If you love The Mouse, working at one of the magical Disney parks is literally a dream job. But if you’ve ever ACTUALLY worked there, you know it can be more like a nightmare. Whether you love it or hate it, working at a Disney park is a big eye-opener — both to the (not so) wonderful world of Disney, and to the heart of human nature.
We asked one woman (we’ll call her Natalia, because she preferred anonymity) who worked for six years at Walt Disney World in Orlando to tell us in her own words what it was like, and everything she learned from wearing those big costumes that, yes, are really, really hot.
Your job is to keep the illusion of Disney alive
In my six years working as a Walt Disney World “cast member” (that’s what they called us), I did everything from working attraction lines, to taking pictures of park guests with costumed characters, to being an actual costumed character (more on that one in a minute). And there was a lot of stuff I learned there, but I think above all else it was this:
When you go to work at Disney, your most important job is to keep the illusion of Disney alive. There were always seven or eight of us walking around the park at one time in Mickey Mouse costumes, but when people would ask, “How many Mickeys are there here?”, the answer was always, “One.” And for whatever time those guests are in the park, they really believe it. It’s like a daylong suspension of disbelief.
And what were all the costumed characters that I played, you ask? Well, at Disney, it is prohibited for cast members to say they “played” certain characters, because the characters are “real.” Cast members can, however, tell someone they “hung out with” characters. So, to answer your question, some of the more popular characters I “hung out with” included: Mickey Mouse, Minnie Mouse, Donald Duck, Lilo, and Stitch.
Disney sucks you in really powerfully…
When you get hired, you have to go through what we called a “Disney indoctrination course,” where you’re shown endless films about the history of Disney, the parks, and the feeling the word “Disney” evokes in people. Typically if you’ve signed up to work there, you already have an emotional attachment to Disney, and the indoctrination course pulls hard at those heartstrings.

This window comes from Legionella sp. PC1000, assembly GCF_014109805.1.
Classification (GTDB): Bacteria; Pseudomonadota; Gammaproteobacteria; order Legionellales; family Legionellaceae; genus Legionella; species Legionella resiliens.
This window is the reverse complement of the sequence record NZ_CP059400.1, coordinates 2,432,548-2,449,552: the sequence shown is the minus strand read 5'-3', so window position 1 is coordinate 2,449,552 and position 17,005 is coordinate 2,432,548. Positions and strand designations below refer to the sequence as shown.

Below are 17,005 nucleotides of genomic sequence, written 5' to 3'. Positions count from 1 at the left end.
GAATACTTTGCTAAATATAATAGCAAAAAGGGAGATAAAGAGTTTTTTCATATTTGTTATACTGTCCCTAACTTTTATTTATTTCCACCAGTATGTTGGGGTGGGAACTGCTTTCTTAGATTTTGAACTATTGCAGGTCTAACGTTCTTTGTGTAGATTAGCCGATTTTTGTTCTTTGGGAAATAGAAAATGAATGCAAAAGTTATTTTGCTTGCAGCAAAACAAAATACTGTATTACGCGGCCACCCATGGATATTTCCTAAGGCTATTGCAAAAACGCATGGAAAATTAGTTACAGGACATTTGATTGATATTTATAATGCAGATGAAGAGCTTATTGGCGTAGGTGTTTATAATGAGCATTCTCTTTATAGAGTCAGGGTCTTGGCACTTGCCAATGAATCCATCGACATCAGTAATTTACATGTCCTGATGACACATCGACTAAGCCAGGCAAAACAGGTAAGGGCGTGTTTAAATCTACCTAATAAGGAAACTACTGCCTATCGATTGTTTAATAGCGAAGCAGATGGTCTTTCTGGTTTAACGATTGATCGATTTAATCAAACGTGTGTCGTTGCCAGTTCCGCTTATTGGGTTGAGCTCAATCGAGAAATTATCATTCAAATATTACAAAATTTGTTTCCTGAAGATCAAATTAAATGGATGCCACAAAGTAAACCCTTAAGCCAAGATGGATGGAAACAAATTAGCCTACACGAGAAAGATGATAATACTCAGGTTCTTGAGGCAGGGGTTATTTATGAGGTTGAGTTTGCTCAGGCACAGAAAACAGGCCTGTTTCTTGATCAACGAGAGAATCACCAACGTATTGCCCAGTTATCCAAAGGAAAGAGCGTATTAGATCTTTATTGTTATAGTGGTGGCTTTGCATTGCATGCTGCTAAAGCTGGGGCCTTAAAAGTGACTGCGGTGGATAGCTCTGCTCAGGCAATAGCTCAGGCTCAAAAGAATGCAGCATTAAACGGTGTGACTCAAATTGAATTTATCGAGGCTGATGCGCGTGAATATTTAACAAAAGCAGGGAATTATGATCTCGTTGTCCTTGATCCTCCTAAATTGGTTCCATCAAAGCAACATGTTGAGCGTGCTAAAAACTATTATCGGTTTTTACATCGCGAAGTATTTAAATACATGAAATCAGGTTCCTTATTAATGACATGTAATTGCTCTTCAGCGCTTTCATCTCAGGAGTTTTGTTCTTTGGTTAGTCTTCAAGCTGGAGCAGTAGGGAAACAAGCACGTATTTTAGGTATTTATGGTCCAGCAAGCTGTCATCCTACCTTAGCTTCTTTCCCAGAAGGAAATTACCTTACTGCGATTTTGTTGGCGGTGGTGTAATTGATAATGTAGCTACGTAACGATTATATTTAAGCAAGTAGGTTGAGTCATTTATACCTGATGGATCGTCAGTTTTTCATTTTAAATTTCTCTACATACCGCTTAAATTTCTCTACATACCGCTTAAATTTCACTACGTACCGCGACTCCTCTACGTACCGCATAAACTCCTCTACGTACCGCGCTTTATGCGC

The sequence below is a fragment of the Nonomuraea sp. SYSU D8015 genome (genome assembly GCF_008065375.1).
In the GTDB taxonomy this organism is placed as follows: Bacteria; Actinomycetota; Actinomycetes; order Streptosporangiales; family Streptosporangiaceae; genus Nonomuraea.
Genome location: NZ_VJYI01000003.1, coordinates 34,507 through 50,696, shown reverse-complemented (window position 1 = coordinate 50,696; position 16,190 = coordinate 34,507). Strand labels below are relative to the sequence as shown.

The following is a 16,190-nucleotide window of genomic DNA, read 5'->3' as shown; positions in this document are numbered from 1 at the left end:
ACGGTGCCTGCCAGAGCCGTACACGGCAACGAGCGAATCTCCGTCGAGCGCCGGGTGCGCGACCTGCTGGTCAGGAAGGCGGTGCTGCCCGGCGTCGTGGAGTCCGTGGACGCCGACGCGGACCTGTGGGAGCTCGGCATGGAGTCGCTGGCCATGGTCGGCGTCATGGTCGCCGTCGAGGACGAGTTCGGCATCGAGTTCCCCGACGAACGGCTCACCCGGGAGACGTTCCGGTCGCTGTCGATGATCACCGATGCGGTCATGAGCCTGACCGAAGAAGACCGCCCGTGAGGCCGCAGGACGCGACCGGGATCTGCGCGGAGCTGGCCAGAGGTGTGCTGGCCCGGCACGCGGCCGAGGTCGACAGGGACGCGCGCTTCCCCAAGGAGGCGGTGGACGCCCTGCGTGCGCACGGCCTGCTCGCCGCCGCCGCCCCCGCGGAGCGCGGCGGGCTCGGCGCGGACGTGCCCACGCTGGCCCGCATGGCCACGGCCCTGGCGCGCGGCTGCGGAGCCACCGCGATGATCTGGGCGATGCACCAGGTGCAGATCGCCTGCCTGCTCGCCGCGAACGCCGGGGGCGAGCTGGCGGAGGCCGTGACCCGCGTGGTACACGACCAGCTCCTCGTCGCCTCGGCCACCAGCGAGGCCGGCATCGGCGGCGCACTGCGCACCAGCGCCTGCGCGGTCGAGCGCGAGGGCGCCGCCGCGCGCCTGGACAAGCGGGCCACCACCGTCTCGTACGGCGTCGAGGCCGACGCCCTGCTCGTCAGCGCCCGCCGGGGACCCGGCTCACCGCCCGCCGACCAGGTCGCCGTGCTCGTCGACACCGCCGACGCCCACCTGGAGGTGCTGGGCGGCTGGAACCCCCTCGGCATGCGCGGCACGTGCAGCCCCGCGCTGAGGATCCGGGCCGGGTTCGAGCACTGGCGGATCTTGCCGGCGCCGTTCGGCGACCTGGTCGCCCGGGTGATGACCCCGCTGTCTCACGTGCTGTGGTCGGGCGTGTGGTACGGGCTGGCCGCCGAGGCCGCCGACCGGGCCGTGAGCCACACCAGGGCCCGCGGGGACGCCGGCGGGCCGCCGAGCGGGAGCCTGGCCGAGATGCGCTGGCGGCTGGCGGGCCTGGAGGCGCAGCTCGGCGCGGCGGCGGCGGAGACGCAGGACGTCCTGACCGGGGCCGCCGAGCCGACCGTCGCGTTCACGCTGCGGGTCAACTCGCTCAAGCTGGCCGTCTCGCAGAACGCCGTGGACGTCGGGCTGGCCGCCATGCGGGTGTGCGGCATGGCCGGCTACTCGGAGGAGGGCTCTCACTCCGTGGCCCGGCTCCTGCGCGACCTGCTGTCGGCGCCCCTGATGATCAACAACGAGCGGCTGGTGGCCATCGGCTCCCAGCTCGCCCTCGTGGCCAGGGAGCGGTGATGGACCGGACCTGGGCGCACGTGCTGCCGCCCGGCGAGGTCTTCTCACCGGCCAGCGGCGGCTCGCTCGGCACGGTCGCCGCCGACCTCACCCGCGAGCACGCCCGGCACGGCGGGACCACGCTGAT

Like a Disney Princess, you’re encouraged to dream your way to improving your situation. But you pretty much sign your life away, agreeing to work whenever and however long Disney wants — and you’re happy about it. Like somehow getting to work 80 hours a week in a 120-degree costume for $6.90 an hour is the greatest thing you could possibly be doing for humanity.
But some people get sucked into it for life. There are the ones who were born and raised with the sole life goal of working for the Mouse. Then there are those who come to Disney as a College Program intern, or as a seasonal employee, and then come to the realization that they’d rather get free park admission for the rest of their lives than continue pursuing their education.
Last are those who get wrapped up in the wishes, hopes, dreams, and “making people happy” mindset, and eventually they find themselves having invested so much time at Disney, that at some point, they no longer have the desire to leave. Why do they get “so into it”? My guess is Pixie Dust.
… and then demands your maximum commitment
When you make $8 an hour, 40 hours on the clock isn’t gonna pay your bills. So we worked 10- to 18-hour shifts in order to make overtime. And if you worked a shift of more than 20 hours, you got double time. So people would actually COMPETE to see who could work more 20-hour shifts.
The majority of people I knew there were workaholics and would sign up for all the OT they could get. They’d work 80-hour weeks and love it. And as a full-time cast member you were expected to work overtime, any shift, 24/7/365. We actually looked forward to working those endless shifts. Sure, we liked the excitement of making $16 an hour, but most of all we just wanted to be part of the magic for longer — and that trade-your-life-away commitment was probably why Disney didn’t mind paying out the overtime.
The thing they did mind was giving people days off for anything. And I mean ANYTHING. I knew a woman who alerted Disney to her wedding nine months before it happened, and they gave her one day off. And it wasn’t even her wedding date. They told her you can either get married and quit, or work around our schedule.